Israel is famed for its excellence spanning various sectors and industries, by virtue of its highly-skilled workforce, entrepreneurial thinking, groundbreaking research capabilities, high concentration of MNCs, collaborations with the Israeli academy, its defense industry and advanced manufacturing abilities.
This has culminated in the development of Israel’s Islands of Excellence, a manifestation of excellent performances, high growth rates and significant manufacturing potential, based on the following fields: medical and cosmetic laser; advanced manufacturing in the plastics industry; batteries for electric vehicles; metrology and testing in the semi-conductor industry; digital and 3D printing; robotics; composite materials for aviation; and UAVs and drones.
One of the more distinguished islands, one that have garnered significant foreign investment in recent years, robotics, will be the focus of this blog.
The Israeli robotics market, modest in scope, garners worldwide repute. Israeli robots change the lives of millions around the world, as they revolutionize spinal surgery, secure houses, rescue trapped humans, assist senior citizens with daily activities and more. Moreover, the robotics market is slated to disrupt all industries in the coming years, particularly with driverless cars, robotic assembly-line workers, and robot-caretakers for the elderly already among us.
As it stands, four percent of Israeli technological development belongs to the robotics industry, according to a report by Start-Up Nation Central, and that number is expected to grow at a rapid pace. For example, Mazor, which manufactures robotics for the medical field, has grown 100% annually in recent years, and Friendly Robotics, which manufactures robots for domestic use, doubled itself between 2012-2015. In 2016, exports of machinery and equipment, which includes robotics, increased by 4% compared to 2015, and totaled $5.2B, according to the Israel Export Institute, 2018.
Approximately 80% of the products in the Israeli robotics industry are exported, compared to only 60% in the Israeli high-tech industry. Some Israeli Robotics companies export as much as 98% of their products.
Such is the demand and necessity for robotics that the world market is expected to increase at an exponential rate over the coming years. In 2017, the worldwide robotics market was worth an estimated $30B, which pales in comparison to forecasts estimating $80B in 2020 and $400B in 2027, according to the International Federation of Robotics, 2018.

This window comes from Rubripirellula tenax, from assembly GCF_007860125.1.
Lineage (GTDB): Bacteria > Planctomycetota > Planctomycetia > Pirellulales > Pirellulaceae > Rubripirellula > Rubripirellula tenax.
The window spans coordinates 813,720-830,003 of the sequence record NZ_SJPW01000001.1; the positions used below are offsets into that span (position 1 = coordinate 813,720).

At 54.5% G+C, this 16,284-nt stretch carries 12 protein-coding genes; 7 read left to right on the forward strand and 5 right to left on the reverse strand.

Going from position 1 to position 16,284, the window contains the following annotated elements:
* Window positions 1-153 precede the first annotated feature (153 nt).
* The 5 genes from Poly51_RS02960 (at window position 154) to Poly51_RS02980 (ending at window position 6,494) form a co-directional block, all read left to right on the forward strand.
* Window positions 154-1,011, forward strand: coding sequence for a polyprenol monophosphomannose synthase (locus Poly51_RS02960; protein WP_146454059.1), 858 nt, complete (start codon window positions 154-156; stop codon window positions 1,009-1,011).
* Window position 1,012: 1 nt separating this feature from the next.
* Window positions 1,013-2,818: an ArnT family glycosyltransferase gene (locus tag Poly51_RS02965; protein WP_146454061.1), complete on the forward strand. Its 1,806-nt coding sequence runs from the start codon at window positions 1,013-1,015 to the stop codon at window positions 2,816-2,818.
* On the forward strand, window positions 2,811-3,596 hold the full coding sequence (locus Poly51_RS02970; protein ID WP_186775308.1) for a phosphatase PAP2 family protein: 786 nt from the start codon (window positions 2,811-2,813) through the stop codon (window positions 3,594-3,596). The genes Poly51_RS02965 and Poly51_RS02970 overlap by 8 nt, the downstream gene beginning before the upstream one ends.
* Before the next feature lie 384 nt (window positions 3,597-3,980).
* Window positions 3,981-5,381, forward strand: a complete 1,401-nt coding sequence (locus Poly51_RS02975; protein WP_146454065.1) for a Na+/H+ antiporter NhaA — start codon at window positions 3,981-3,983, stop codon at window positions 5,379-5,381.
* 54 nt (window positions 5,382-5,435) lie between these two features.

The Israeli robotics market will no doubt hope to take advantage of this opulent market. As such, three of the foremost leading countries in robotics have cast admiring glances towards Israel in recent years.
The greatest demand for industrial robots is currently in the Chinese market. The field of robotics and automation is a top priority in China’s current five-year plan, and the country is pinning its hopes on a reduction in the labor force costs that have become more expensive in recent years. China chose to invest in Israel in order to achieve these goals.
Japan, the country where robotics is the most developed, operates and invests in Israel; the Japanese company Yaskawa Electric, ranked second in the world in the installation of industrial robots, has a subsidiary in Israel. In 2015 it launched a technology center that develops robotics and drive control, and established a fund of tens of millions of dollars for investment in Israeli startup companies in the field.
South Korea is also interested in the Israeli robotics industry. The local government has invested about $100M a year since the early 2000s, and is a major destination for export and cooperation. In 2018, the Korea-Israel Foundation, together with the Israel Innovation Authority, initiated the “Lighthouse” program to promote cooperation between the two countries in the field of autonomous robotics.
In order to meet this demand, the Israeli government offers an assorted range of incentives in three main categories: investments and manufacturing; employment incentives; and research and development incentives., taking the form of various funding, grants and tax benefits.